Things get messy sometimes but mostly, when the dust has settled, some good comes out of it.
I’m writing this as ‘Phil from Moortown, Leeds’ rather than ‘Phil from the council’, although sometimes I can see it’s difficult to tell. More on that here. Does that matter? On this occasion; yes – big time.
On Friday night, my football team – Leeds United, got itself in a huge mess. The story is still unfolding but in summary the club announced it had sacked the manager and then yesterday announced it hadn’t. Who knows what will happen tomorrow. Messy, very messy and a bit embarrassing for the club, the fans and the city. It made me feel embarrassed to come from Leeds. Stupid I know, but true. I care about my club and my city. It’s times like these that you find out how much. Twitter and various other forums lit up with unanimous condemnation of what had happened. Some immediately disassociated themselves with the club, something they had loved for years. They will probably return.
What I find fascinating is that people will give their opinion more freely when a perceived injustice happens. Why wouldn’t they; they care? I and plenty of others have associations to many different bits of Leeds. We are potentially part of lots of different discussions about what’s happening in and to our city. In my own way, I’m bought into the Leeds ‘best city’ aspiration. Why wouldn’t I be; I live here, it’s my home town and I want to be proud of it.
I usually say I am proud of it which takes us back to the messy bit. I wasn’t on Friday.
This week as ‘Phil from the council’, it was suggested I share my thoughts on Leeds’ bid to be European Capital of Culture in 2023 and post them in a certain place. I’m honoured that people feel my writing and opinions may be of interest. On this occasion I thought there were others more suitably placed to provide content and more suitable places where the discussion had already started. And it wouldn’t have been much of a post from me, cos I can’t see many reasons why not to bid and I don’t really understand the intricacies of what culture is or isn’t. In summary, I’m on the ‘it’s a no brainer’ side of the fence, let’s bid. As I said, not a long or interesting post.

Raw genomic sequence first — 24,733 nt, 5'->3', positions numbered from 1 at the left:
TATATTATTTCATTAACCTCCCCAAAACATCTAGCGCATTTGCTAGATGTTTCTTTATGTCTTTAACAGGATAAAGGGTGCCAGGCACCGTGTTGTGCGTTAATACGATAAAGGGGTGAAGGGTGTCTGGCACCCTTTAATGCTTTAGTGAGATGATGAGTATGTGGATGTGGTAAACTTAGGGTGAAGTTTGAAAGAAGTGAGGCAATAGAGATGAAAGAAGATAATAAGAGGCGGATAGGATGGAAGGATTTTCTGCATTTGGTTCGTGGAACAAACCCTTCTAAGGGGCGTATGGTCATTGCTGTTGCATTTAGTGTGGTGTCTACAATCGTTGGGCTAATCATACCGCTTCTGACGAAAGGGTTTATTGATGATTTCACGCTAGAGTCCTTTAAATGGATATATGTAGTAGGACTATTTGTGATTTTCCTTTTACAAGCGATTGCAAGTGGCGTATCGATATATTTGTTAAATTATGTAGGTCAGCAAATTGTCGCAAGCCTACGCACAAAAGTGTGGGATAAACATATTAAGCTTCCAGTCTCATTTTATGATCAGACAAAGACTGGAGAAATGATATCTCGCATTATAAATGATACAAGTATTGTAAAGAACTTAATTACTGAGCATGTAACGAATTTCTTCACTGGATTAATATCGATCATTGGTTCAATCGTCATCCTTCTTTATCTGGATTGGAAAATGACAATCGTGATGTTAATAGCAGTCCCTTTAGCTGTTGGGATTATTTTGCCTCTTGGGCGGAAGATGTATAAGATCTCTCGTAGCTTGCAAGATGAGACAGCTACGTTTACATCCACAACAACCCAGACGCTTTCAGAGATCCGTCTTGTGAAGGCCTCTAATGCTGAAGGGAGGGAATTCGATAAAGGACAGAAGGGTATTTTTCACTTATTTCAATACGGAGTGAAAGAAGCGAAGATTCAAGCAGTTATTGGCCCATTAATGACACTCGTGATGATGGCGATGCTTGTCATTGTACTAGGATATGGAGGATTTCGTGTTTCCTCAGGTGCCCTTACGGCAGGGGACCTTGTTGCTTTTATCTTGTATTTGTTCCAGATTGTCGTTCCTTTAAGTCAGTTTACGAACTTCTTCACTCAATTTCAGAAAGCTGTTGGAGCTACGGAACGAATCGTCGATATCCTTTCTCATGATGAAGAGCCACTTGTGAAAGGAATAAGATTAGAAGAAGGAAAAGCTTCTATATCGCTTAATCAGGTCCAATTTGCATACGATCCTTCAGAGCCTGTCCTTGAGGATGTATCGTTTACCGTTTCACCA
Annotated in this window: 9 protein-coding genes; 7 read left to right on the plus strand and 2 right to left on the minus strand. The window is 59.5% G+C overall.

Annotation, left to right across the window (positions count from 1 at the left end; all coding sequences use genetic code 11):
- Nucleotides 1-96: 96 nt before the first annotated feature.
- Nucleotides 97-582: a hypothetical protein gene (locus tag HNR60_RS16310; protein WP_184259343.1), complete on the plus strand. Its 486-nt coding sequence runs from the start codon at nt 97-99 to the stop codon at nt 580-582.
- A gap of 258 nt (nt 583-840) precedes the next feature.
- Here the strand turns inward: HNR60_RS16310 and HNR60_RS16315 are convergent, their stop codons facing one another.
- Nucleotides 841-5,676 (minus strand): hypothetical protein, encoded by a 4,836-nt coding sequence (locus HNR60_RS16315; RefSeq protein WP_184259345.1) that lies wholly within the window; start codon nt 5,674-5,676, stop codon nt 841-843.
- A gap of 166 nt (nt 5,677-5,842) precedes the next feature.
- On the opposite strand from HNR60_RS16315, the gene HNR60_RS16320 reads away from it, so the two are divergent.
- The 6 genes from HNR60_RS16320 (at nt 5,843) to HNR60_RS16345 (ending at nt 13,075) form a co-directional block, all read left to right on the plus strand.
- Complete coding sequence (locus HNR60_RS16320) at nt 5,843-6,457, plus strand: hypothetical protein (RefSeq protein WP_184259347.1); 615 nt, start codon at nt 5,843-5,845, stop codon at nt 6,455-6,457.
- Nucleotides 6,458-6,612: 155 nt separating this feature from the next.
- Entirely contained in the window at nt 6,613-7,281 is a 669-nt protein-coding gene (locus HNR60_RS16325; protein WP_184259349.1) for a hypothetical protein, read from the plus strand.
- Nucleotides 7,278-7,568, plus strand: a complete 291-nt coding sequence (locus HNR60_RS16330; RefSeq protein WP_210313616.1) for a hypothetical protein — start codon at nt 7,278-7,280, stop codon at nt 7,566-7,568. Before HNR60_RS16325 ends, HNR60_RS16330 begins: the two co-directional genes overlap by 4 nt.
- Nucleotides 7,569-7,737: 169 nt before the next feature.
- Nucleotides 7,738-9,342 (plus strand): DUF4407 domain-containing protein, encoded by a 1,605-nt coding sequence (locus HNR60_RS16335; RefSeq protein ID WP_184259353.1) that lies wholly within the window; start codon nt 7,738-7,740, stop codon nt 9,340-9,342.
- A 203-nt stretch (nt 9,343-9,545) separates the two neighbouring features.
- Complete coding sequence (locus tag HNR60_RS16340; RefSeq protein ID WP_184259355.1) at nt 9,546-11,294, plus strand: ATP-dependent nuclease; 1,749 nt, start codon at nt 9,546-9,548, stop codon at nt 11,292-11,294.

Then Friday night happened, and I’m Phil from Moortown again. Once the events at Elland Road had sunk in, I thought of the words in the image above, printed large on a wall at the National Museum of Football.
This post has now become that piece I was asked to write about the culture bid. It’s not in the place where the other discussions are either. I’m not paid to give ‘my’ personal opinions about something, but Friday night meant I’ll give them for free, and this seemed the best place.
The way I see things, and I’ve said it before, Leeds is made up of many different things and sectors. Perhaps its diversity is what makes it special, different, unique. Maybe the capital of culture bid is more about what culture might mean to some rather than what it might be assumed to be about….but more importantly what happens as a result of bidding. Perception meeting reality perhaps and how it may get people talking and sharing more.
We may all identify with different causes, loves, share mistrusts even. We clearly share our passions when we need to and I like that others get to see that and can join in if they wish – that’s what matters – that’s us being us, perhaps that’s our culture.
For me, Friday night was as much about my city as it was about a football club. My football club is as much about culture as opera is.
‘We are [all] Leeds’, irrespective of which group we believe we belong to or don’t.